US vice president urges Israeli minister to ensure 'credible' humanitarian plan

By John Mercury March 5, 2024

Israel should craft a “credible” humanitarian plan before advancing further in southern Gaza, the US vice president has told one of its senior ministers.

Kamala Harris also urged Israeli war cabinet member Benny Gantz – whose visit to Washington was not sanctioned by Prime Minister Benjamin Netanyahu – to increase aid into the devastated enclave.

Last month, Israel stepped up its bombardment of Rafah in Gaza’s south, where about 1.5 million people are believed to be crammed, most of them having fled the offensive further north.

As concerns grow over a humanitarian catastrophe, Ms Harris followed up her message from Sunday, when she called for Hamas to accept terms for an immediate ceasefire and described conditions in Gaza as “inhumane”.

“[They] discussed the situation in Rafah and the need for a credible and implementable humanitarian plan prior to contemplating any major military operation there given the risks to civilians,” the White House said about the meeting on Monday.

In a post on X, Ms Harris said she “reiterated” support for Israel’s “right to defend itself” and discussed the need to increase the flow of aid into Gaza.

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US VP: ‘Immediate ceasefire’ in Gaza

Israel, meanwhile, doubled down on its criticism of the UN agency for Palestinian refugees (UNRWA) – the biggest provider of aid to the region – claiming 450 of its employees were members of militant groups.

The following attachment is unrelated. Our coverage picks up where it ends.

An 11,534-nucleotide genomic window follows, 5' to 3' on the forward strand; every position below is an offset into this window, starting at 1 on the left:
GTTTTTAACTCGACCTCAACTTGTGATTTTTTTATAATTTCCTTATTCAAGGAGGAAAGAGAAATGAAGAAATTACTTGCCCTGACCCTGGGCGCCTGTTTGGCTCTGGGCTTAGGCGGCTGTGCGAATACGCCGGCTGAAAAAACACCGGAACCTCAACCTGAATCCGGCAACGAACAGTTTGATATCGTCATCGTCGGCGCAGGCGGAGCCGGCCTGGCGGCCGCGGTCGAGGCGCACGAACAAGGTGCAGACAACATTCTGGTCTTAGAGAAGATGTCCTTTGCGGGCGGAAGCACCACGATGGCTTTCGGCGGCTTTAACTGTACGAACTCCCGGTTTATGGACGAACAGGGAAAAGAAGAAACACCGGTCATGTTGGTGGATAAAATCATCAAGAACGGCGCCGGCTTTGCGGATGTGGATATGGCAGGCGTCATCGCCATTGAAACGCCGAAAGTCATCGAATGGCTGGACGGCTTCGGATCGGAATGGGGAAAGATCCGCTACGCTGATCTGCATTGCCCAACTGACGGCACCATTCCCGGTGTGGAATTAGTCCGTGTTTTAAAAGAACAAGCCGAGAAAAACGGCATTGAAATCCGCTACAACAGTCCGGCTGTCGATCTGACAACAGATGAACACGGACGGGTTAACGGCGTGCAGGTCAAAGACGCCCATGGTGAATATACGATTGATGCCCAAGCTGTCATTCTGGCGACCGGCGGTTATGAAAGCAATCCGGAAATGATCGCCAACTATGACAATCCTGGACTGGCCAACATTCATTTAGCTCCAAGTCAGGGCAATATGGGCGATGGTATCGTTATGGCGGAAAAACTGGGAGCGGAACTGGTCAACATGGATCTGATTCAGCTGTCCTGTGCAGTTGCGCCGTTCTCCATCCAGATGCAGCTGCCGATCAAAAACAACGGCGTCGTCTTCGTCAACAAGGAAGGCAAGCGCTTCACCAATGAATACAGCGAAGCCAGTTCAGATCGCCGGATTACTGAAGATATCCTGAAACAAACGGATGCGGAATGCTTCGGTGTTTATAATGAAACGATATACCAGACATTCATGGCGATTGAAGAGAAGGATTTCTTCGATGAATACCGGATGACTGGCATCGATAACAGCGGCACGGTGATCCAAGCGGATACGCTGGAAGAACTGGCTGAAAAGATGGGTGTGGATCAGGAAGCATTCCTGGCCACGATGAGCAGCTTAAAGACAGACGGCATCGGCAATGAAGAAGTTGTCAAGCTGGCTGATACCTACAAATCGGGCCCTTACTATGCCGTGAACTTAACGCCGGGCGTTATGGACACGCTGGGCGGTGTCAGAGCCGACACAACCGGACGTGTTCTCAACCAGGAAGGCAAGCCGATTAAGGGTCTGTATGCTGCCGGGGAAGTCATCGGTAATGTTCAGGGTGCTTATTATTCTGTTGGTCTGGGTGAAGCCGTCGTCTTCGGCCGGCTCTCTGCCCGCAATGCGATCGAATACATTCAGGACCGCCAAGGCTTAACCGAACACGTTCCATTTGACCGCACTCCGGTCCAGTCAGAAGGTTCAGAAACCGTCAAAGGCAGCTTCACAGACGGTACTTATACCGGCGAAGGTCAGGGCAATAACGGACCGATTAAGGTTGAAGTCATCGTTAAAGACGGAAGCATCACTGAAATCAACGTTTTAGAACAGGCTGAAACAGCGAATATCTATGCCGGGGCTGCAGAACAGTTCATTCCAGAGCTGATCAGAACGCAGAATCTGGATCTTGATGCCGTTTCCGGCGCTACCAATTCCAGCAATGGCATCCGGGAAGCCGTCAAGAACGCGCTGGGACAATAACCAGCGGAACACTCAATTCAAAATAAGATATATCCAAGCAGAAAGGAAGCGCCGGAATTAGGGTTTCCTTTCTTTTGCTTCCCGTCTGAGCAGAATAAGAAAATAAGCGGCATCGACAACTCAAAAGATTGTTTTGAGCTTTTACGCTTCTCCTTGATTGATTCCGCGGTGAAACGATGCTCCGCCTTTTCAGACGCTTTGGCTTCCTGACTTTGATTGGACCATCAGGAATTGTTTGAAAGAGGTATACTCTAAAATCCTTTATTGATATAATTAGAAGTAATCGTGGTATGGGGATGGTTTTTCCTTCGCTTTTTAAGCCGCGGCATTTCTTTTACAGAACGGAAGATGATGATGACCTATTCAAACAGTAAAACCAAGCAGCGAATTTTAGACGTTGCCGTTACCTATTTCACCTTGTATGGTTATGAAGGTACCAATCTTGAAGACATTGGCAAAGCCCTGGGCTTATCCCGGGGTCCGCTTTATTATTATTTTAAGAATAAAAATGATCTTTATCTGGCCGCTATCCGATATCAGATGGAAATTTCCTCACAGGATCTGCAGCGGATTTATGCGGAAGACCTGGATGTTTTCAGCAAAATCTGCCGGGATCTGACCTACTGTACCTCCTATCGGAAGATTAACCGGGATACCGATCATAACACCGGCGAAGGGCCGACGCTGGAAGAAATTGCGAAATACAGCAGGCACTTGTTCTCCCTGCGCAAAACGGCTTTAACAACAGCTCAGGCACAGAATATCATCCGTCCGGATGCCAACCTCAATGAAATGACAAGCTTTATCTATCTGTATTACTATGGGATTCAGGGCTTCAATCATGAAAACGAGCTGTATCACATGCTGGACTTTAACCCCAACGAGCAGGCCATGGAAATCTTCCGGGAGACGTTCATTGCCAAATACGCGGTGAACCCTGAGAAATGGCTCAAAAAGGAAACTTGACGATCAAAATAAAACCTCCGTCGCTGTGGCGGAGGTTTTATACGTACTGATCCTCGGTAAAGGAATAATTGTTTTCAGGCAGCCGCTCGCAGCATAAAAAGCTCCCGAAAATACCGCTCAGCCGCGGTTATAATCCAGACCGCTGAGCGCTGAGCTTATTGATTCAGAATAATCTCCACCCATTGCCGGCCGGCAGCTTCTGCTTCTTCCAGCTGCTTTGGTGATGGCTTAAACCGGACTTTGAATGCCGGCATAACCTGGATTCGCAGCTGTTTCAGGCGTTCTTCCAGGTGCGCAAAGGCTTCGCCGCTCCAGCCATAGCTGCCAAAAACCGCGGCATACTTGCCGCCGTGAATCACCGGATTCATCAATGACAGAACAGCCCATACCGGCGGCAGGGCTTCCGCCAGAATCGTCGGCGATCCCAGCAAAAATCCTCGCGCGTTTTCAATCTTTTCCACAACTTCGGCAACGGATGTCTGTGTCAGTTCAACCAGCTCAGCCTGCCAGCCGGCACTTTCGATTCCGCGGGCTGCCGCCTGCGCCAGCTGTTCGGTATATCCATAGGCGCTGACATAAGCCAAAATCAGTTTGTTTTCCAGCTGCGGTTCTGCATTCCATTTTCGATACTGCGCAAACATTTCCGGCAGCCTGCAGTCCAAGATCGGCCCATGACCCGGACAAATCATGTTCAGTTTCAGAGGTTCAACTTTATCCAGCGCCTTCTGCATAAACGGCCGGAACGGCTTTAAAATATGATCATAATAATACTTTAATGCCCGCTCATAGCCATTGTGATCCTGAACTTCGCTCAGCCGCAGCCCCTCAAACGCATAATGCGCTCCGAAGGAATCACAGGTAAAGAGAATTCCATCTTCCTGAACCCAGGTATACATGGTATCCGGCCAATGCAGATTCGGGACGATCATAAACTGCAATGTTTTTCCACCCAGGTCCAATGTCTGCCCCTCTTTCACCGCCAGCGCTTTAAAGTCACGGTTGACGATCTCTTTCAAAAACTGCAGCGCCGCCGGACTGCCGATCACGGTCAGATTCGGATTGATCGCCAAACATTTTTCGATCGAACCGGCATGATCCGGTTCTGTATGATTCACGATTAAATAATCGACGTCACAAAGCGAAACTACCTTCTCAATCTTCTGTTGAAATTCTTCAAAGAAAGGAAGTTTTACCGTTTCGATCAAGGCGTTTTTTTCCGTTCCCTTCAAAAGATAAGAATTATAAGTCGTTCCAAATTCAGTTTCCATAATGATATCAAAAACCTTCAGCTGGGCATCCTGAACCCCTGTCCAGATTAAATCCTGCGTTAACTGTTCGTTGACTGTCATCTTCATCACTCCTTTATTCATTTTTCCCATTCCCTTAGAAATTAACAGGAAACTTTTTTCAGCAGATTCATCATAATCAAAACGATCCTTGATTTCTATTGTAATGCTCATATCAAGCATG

Major international funders have withheld hundreds of millions of dollars from the agency since Israel accused 12 of its employees of participating in the 7 October Hamas attacks.

The UN envoy focusing on sexual violence in conflict, Pramila Patten, said on Monday there are “reasonable grounds” to believe Hamas committed rape and “sexualised torture”.

That attack sparked the Israeli invasion that Gaza’s health ministry says has killed more than 30,000 Palestinians.

Palestinians gather at the site of an Israeli strike in Rafah
Palestinians gather at the site of an Israeli strike in Rafah. Pic: Reuters

The allegations on Monday were a significant escalation in the accusations against the agency, which employs 13,000 people in Gaza.

Rear Admiral Daniel Hagari, Israel’s chief military spokesperson, did not provide names or other evidence to back up the vastly increased number of UNRWA employees it said were militants.

UNRWA accused Israel of detaining its staffers and forcing them, using torture and ill treatment, into giving false confessions about the links between the agency, Hamas and the 7 October attack.

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“These forced confessions as a result of torture are being used by the Israeli authorities to further spread misinformation about the agency as part of attempts to dismantle UNRWA,” the agency said.

“This is putting our staff in Gaza at risk and has serious implications on our operations in Gaza and around the region.”


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